Posted: Friday, November 17, 2023
Autologous stem cell transplantation (ASCT) in patients older than age 65 who have multiple myeloma remains a controversial treatment strategy, with a limited amount of literature examining its impact in this patient population, explained Cristian Maximiliano Seehaus, MD, MSc, of the Hospital Italiano de Bueno Aires, and colleagues. According to a study published in Hematology, Transfusion and Cell Therapy, the use of ASCT in a real-world study of this patient population achieved response and survival rates similar to those of younger patients.
“Chronological age alone is not an exclusion criterion for transplantation, and it should be evaluated together with comorbidities and the physical condition of the patients,” noted the investigators.
From 2008 to 2018, a total of 221 patients with multiple myeloma were retrospectively analyzed. All patients had previously undergone ASCT. Patients were stratified into two groups: those aged 65 or older (group 1) and those younger than 65 (group 2). A cytogenetic risk was calculated for all patients using karyotype and fluorescent in situ hybridization.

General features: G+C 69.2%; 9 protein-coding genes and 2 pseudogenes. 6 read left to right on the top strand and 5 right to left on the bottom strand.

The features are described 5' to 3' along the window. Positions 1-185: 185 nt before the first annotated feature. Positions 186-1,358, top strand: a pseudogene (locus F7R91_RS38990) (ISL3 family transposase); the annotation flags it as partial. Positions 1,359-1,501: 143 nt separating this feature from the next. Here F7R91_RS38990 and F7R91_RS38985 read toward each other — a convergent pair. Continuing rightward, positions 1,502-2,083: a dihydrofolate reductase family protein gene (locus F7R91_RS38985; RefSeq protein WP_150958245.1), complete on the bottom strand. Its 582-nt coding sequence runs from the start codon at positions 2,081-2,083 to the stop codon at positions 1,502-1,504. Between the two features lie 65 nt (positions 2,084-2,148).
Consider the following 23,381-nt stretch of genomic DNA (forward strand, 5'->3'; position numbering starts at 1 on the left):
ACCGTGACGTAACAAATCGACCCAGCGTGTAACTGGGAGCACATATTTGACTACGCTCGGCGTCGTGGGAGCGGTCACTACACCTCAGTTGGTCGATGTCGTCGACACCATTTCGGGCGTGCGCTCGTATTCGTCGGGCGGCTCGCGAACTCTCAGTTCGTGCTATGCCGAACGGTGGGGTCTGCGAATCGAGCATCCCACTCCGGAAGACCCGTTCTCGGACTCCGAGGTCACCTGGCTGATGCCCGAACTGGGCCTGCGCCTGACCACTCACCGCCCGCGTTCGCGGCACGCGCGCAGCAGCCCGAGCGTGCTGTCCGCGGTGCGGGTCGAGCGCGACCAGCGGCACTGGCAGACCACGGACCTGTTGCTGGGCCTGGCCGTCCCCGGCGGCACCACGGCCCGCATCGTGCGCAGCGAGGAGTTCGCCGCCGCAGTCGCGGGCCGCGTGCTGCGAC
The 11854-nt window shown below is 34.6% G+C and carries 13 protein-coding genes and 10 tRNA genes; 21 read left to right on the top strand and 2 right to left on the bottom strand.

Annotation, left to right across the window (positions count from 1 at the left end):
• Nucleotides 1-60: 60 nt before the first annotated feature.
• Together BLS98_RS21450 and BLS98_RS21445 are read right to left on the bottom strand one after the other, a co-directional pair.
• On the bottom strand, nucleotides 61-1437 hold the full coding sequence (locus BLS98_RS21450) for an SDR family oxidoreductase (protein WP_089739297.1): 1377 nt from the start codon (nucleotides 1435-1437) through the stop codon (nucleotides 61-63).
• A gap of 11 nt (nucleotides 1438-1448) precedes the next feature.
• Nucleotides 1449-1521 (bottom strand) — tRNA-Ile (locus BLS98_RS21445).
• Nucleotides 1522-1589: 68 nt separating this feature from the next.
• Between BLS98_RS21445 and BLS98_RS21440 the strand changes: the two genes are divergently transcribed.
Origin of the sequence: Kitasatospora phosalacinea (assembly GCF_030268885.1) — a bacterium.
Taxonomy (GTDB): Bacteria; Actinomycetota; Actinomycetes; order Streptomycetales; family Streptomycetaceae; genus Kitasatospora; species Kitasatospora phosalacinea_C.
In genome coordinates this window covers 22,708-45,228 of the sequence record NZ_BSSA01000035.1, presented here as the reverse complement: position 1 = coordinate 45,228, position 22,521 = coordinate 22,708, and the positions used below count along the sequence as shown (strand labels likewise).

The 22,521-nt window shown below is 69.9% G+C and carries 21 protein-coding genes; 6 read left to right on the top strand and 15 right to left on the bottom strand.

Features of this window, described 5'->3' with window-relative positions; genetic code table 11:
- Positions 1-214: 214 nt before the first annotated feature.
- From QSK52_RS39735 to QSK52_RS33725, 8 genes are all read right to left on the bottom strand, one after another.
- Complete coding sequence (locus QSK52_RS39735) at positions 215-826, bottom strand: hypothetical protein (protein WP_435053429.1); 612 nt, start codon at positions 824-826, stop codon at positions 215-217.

The study authors did not identify any significant differences in neutrophil and platelet engraftment between the treatment groups. In addition, no significant differences were revealed in the incidence of treatment-related mortality the median days of hospitalization, and life support requirement during hospitalization. An increased rate of complete responses and stringent complete responses was observed in both group 1 (44%) and group 2 (37%). Furthermore, the study authors did not deem age to be a modifying factor impacting progression-free survival at 3 years (48 months in group 1 vs. 53 months in group 2) or overall survival at 5 years (75% vs. 74%).
Disclosure: The study authors reported no conflicts of interest.